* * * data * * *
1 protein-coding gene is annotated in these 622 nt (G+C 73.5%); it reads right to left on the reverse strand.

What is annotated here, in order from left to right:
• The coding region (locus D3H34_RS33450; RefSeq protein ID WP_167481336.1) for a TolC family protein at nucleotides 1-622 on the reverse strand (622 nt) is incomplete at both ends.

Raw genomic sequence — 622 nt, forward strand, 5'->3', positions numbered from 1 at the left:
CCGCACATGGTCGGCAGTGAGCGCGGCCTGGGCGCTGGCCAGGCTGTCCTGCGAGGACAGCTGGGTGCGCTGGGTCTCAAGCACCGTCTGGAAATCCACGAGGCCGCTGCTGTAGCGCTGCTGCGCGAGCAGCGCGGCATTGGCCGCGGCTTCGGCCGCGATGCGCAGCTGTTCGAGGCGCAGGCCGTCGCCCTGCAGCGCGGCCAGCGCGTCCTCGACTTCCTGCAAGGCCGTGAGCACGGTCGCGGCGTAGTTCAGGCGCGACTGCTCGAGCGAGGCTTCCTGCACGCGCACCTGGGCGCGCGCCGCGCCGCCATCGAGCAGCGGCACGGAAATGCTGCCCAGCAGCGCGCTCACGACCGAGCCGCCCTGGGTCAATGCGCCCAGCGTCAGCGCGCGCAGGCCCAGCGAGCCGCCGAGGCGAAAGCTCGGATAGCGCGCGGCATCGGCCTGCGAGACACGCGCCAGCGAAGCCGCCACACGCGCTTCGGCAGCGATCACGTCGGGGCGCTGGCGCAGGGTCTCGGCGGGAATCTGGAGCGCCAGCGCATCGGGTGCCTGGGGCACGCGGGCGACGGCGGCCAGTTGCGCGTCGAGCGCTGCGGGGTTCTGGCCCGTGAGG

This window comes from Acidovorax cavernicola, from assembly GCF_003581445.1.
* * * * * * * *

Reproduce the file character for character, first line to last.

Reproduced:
1 protein-coding gene is annotated in these 622 nt (G+C 73.5%); it reads right to left on the reverse strand.

What is annotated here, in order from left to right:
• The coding region (locus D3H34_RS33450; RefSeq protein ID WP_167481336.1) for a TolC family protein at nucleotides 1-622 on the reverse strand (622 nt) is incomplete at both ends.

Raw genomic sequence — 622 nt, forward strand, 5'->3', positions numbered from 1 at the left:
CCGCACATGGTCGGCAGTGAGCGCGGCCTGGGCGCTGGCCAGGCTGTCCTGCGAGGACAGCTGGGTGCGCTGGGTCTCAAGCACCGTCTGGAAATCCACGAGGCCGCTGCTGTAGCGCTGCTGCGCGAGCAGCGCGGCATTGGCCGCGGCTTCGGCCGCGATGCGCAGCTGTTCGAGGCGCAGGCCGTCGCCCTGCAGCGCGGCCAGCGCGTCCTCGACTTCCTGCAAGGCCGTGAGCACGGTCGCGGCGTAGTTCAGGCGCGACTGCTCGAGCGAGGCTTCCTGCACGCGCACCTGGGCGCGCGCCGCGCCGCCATCGAGCAGCGGCACGGAAATGCTGCCCAGCAGCGCGCTCACGACCGAGCCGCCCTGGGTCAATGCGCCCAGCGTCAGCGCGCGCAGGCCCAGCGAGCCGCCGAGGCGAAAGCTCGGATAGCGCGCGGCATCGGCCTGCGAGACACGCGCCAGCGAAGCCGCCACACGCGCTTCGGCAGCGATCACGTCGGGGCGCTGGCGCAGGGTCTCGGCGGGAATCTGGAGCGCCAGCGCATCGGGTGCCTGGGGCACGCGGGCGACGGCGGCCAGTTGCGCGTCGAGCGCTGCGGGGTTCTGGCCCGTGAGG

This window comes from Acidovorax cavernicola, from assembly GCF_003581445.1.